there's rye whiskey in my banana bread!

there’s rye whiskey in my banana bread!

and Shanna over at Curls and Carrots kept my spirits up with Rum-a-Dum-Dum Banana Bread. Thanks, ladies, for two fabulous loaves!

rum-spiked banana bread

rum-spiked banana bread

movie star banana bread or Andrew McCarthy is all grown up now

I’m continually amazed that the 1980s were so terribly long ago. It doesn’t seem more than a handful of years back that I was wearing baggy pinstripe Zenas (!) and listening to the likes of Toni Basil. (For a hysterically funny take on how time flies, Becky’s thoughts on such things is so worth a read.) Children of the ’80s are all grown up by now and have since realized that shoulder pads perhaps weren’t the smartest fashion move (though I think they might be coming back–hoo boy) and big hair was, well, too big. Those who claim the ’80s as their “formative years” now have smart phones, real jobs, families.

Consider Andrew McCarthy, leading man in classic ’80s cinema: Class, Fresh Horses, Weekend at Bernie’s, Mannequin (an underrated movie if there ever was one), Pretty in Pink, St. Elmo’s Fire. Food for fun won’t focus on the movies (my blogging buddy, amb, can help you there–she’s the best), but rather the fact that Andrew McCarthy is also all grown up now. He’s a food writer!

Imagine my surprise when I first saw McCarthy’s byline in Bon Appetit just a few months back. I quickly looked him up online and besides noting that he has aged very well, I learned he is Editor-at-Large for National Geographic Traveler and has won boatloads of awards for his writing. (Admittedly, he writes more on travel than he does food, but in my world Mr. McCarthy is a Food Writer.)

The March ’13 BA features his tale of traveling twisty and narrow roads in search of the best banana bread on the planet. A land-locked Midwesterner, I hadn’t known that Hawaii is said to be home to the very best of the banana breads and I enjoyed reading McCarthy tell of his visits to a handful of off-the-beaten-path roadside huts known for this all-American quickbread. The recipe for Julia’s Banana Bread was given, citing it as the top banana of the banana bread world.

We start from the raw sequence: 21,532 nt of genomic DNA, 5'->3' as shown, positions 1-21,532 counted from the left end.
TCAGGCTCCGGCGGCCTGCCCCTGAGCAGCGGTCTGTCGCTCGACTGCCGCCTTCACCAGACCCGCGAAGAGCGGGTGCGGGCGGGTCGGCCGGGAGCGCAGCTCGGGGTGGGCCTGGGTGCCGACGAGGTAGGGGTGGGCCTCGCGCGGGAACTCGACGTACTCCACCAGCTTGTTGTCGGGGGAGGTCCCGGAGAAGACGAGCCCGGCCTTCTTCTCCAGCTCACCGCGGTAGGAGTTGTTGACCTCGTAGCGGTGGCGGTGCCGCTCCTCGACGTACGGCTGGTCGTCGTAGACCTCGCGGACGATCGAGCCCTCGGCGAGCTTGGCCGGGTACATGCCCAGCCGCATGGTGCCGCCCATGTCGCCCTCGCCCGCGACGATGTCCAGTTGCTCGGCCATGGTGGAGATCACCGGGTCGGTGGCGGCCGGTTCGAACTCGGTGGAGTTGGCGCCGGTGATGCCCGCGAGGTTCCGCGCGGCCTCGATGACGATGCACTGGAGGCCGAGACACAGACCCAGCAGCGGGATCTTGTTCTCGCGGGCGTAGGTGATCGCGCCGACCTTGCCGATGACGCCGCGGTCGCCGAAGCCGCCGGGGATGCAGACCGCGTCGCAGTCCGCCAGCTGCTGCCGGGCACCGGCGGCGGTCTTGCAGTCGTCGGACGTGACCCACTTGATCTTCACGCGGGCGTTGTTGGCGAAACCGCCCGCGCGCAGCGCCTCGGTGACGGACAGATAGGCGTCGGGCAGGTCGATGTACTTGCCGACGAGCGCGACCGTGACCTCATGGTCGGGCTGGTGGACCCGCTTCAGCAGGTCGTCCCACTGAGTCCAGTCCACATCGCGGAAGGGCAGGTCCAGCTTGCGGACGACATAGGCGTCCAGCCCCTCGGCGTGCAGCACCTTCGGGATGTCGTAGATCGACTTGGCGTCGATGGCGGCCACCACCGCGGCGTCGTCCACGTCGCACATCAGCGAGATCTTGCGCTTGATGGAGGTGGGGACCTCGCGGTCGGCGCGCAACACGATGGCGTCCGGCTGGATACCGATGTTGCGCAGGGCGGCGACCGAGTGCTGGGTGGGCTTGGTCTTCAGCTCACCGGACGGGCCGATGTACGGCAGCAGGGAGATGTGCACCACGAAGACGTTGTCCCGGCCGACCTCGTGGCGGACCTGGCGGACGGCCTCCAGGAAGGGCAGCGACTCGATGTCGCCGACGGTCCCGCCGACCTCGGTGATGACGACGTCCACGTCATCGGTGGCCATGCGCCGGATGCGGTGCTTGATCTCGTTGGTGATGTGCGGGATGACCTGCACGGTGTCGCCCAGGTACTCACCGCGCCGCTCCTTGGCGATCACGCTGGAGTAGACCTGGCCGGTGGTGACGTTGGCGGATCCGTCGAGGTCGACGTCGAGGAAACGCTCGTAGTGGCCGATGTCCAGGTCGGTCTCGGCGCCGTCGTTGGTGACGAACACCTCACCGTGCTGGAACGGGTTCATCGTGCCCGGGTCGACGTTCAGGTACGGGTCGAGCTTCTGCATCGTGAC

When sharing this story with a friend, I learned of her trip to Hawaii a few years back when she, too, went on a pilgrimage for this bread, inspired by tales of locals. Hours after setting out, her party finally made it to the tiny hut only to learn Julia’s was out of bread for the day. A downer for sure, but now thanks to the all-grown-up Andrew McCarthy, Julia’s banana bread is available to all.

Calling for the most basic of ingredients (eggs, flour, baking soda, sugar, salt, bananas, oil), it was an easy loaf to whip up. I’ll admit to fighting urges to tweak: oh, how I wanted to add a pinch of cinnamon or ginger, a handful of chocolate chips, sub out half of the all-purpose flour for whole wheat. But I stood strong, if only out of respect for McCarthy and his craft.

Sticking to the formula was worth it. Largely because of the 1 1/2 cups sugar, 3/4 cup oil, and 3 eggs, it is arguably the best banana bread ever. Sweet, freckled, moist, likely what you’d find if you looked “Perfect Banana Bread” up in the dictionary. To children of the ’80s–or whatever decade you call your own–I strongly advise you to bake up your own loaf of tropical paradise. For those who want a more authentic experience, watch this bizarre YouTube clip just before eating your first slice. This never would have been possible back in the ’80s.

beautiful banana bread

beautiful banana bread

by the slice

by the slice